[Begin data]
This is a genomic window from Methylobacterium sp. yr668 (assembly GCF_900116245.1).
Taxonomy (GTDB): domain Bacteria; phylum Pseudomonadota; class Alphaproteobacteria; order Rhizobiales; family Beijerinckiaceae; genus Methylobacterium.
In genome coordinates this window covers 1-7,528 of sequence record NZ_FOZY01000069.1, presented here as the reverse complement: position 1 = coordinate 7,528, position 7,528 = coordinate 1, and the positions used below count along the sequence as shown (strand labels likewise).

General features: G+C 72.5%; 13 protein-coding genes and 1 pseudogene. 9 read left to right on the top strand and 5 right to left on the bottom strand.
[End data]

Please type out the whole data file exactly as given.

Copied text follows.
This is a genomic window from Methylobacterium sp. yr668 (assembly GCF_900116245.1).
Taxonomy (GTDB): domain Bacteria; phylum Pseudomonadota; class Alphaproteobacteria; order Rhizobiales; family Beijerinckiaceae; genus Methylobacterium.
In genome coordinates this window covers 1-7,528 of sequence record NZ_FOZY01000069.1, presented here as the reverse complement: position 1 = coordinate 7,528, position 7,528 = coordinate 1, and the positions used below count along the sequence as shown (strand labels likewise).

General features: G+C 72.5%; 13 protein-coding genes and 1 pseudogene. 9 read left to right on the top strand and 5 right to left on the bottom strand.